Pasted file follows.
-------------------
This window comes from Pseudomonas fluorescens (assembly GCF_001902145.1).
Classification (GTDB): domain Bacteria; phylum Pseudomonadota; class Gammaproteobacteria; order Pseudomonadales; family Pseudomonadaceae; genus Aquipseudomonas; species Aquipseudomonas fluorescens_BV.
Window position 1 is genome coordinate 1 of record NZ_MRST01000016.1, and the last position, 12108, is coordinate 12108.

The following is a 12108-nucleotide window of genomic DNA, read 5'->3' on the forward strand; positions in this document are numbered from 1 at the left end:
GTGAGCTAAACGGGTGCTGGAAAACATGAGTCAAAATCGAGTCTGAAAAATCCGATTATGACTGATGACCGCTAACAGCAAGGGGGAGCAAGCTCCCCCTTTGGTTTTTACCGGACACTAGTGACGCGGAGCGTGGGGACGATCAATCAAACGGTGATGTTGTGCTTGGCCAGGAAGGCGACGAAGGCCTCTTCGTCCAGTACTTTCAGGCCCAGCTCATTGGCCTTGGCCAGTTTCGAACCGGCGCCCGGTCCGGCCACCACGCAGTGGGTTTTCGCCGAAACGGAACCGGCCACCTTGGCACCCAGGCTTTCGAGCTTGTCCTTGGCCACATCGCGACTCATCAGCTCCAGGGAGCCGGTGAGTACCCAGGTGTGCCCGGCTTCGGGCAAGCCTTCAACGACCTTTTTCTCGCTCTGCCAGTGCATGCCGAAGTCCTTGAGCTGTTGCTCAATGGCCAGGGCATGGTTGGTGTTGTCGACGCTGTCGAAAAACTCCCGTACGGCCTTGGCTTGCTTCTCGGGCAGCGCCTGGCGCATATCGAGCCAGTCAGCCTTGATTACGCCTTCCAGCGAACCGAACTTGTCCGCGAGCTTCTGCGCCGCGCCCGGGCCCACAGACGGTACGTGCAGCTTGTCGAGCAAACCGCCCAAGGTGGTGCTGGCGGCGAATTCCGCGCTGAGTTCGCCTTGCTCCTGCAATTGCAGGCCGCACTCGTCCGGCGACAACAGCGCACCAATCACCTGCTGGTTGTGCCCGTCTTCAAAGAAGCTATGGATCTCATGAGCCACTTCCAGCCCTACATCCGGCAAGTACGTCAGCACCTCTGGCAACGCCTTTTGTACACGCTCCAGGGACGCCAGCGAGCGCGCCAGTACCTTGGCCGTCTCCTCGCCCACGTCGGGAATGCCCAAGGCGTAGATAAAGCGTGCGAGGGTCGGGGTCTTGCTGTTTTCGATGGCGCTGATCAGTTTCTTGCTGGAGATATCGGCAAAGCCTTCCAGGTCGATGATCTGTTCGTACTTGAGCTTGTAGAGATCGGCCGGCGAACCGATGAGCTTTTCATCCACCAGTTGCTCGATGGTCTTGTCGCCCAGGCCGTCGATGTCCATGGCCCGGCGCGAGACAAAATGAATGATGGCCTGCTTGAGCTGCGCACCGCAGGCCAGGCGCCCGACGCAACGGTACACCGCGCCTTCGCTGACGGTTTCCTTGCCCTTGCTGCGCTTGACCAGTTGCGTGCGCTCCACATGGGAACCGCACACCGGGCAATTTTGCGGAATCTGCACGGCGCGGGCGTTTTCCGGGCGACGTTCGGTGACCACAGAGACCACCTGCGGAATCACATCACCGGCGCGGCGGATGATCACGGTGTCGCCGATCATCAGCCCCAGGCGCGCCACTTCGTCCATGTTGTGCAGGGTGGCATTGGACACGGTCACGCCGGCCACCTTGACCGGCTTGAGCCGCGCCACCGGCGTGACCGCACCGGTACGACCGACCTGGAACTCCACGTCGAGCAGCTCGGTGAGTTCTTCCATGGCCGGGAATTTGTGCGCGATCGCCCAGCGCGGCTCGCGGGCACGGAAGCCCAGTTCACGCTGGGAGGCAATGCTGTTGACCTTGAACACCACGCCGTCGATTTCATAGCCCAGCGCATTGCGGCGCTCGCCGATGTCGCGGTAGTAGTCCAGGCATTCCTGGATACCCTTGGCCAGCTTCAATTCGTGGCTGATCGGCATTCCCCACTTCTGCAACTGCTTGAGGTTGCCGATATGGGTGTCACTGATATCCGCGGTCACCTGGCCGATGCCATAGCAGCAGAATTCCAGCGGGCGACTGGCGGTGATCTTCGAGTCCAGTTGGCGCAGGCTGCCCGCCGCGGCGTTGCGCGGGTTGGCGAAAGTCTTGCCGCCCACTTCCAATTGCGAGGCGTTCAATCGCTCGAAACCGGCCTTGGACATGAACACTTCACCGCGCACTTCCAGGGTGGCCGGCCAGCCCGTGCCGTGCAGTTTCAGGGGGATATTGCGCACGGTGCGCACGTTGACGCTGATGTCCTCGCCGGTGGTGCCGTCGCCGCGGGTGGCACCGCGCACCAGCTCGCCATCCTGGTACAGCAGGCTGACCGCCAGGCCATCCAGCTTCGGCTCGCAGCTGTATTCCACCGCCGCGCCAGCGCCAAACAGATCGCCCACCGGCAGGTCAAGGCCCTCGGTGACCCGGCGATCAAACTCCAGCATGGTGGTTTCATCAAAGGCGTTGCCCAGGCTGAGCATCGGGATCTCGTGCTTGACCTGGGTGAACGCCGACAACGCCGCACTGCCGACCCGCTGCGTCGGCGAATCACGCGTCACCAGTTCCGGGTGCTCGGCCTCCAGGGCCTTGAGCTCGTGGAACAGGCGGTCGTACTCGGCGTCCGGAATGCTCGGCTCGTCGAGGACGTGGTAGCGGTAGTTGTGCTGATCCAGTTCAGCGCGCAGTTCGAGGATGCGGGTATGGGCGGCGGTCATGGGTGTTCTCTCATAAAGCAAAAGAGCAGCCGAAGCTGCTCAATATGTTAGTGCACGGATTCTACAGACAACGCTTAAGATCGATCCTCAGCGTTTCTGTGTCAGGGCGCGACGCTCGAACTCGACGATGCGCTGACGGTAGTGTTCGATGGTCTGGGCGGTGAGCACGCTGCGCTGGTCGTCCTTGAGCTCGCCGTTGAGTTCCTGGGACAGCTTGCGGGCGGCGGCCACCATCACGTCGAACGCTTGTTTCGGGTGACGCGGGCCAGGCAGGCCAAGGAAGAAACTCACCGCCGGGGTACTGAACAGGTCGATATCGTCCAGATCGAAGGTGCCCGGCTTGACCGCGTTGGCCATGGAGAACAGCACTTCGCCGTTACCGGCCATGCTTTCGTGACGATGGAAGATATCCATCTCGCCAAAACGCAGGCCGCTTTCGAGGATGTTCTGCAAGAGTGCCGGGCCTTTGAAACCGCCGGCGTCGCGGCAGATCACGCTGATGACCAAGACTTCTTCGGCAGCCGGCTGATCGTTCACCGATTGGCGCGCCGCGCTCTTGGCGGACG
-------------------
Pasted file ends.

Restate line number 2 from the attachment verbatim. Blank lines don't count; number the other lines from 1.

Classification (GTDB): domain Bacteria; phylum Pseudomonadota; class Gammaproteobacteria; order Pseudomonadales; family Pseudomonadaceae; genus Aquipseudomonas; species Aquipseudomonas fluorescens_BV.